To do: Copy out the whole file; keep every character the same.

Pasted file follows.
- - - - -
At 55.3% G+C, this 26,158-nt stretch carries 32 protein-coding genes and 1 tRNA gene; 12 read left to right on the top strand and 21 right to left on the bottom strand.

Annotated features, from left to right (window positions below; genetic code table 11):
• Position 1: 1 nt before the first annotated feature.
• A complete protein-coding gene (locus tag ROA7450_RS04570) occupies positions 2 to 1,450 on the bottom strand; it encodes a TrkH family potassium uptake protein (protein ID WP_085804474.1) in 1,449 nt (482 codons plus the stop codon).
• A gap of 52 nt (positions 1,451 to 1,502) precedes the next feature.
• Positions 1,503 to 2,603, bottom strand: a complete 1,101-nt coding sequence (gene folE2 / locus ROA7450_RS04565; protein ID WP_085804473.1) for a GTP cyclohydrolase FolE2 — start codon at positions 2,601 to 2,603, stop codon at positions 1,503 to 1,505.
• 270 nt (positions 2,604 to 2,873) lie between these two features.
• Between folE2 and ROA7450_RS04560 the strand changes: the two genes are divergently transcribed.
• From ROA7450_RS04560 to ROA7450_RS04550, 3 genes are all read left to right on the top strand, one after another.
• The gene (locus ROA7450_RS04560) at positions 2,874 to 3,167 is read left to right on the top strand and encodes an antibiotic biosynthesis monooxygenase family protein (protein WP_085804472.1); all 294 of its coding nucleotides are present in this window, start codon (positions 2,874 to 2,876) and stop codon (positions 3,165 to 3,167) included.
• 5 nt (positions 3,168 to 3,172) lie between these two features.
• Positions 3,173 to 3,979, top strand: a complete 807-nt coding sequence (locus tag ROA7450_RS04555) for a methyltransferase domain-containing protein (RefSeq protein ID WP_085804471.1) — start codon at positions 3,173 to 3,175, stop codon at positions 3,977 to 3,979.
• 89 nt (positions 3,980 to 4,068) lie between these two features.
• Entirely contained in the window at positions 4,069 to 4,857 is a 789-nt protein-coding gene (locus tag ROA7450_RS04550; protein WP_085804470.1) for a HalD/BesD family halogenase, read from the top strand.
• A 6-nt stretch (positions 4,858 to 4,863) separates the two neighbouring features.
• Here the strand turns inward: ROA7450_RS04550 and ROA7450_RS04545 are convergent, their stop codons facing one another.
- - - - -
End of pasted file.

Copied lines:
At 55.3% G+C, this 26,158-nt stretch carries 32 protein-coding genes and 1 tRNA gene; 12 read left to right on the top strand and 21 right to left on the bottom strand.

Annotated features, from left to right (window positions below; genetic code table 11):
• Position 1: 1 nt before the first annotated feature.
• A complete protein-coding gene (locus tag ROA7450_RS04570) occupies positions 2 to 1,450 on the bottom strand; it encodes a TrkH family potassium uptake protein (protein ID WP_085804474.1) in 1,449 nt (482 codons plus the stop codon).
• A gap of 52 nt (positions 1,451 to 1,502) precedes the next feature.
• Positions 1,503 to 2,603, bottom strand: a complete 1,101-nt coding sequence (gene folE2 / locus ROA7450_RS04565; protein ID WP_085804473.1) for a GTP cyclohydrolase FolE2 — start codon at positions 2,601 to 2,603, stop codon at positions 1,503 to 1,505.
• 270 nt (positions 2,604 to 2,873) lie between these two features.
• Between folE2 and ROA7450_RS04560 the strand changes: the two genes are divergently transcribed.
• From ROA7450_RS04560 to ROA7450_RS04550, 3 genes are all read left to right on the top strand, one after another.
• The gene (locus ROA7450_RS04560) at positions 2,874 to 3,167 is read left to right on the top strand and encodes an antibiotic biosynthesis monooxygenase family protein (protein WP_085804472.1); all 294 of its coding nucleotides are present in this window, start codon (positions 2,874 to 2,876) and stop codon (positions 3,165 to 3,167) included.
• 5 nt (positions 3,168 to 3,172) lie between these two features.
• Positions 3,173 to 3,979, top strand: a complete 807-nt coding sequence (locus tag ROA7450_RS04555) for a methyltransferase domain-containing protein (RefSeq protein ID WP_085804471.1) — start codon at positions 3,173 to 3,175, stop codon at positions 3,977 to 3,979.
• 89 nt (positions 3,980 to 4,068) lie between these two features.
• Entirely contained in the window at positions 4,069 to 4,857 is a 789-nt protein-coding gene (locus tag ROA7450_RS04550; protein WP_085804470.1) for a HalD/BesD family halogenase, read from the top strand.
• A 6-nt stretch (positions 4,858 to 4,863) separates the two neighbouring features.
• Here the strand turns inward: ROA7450_RS04550 and ROA7450_RS04545 are convergent, their stop codons facing one another.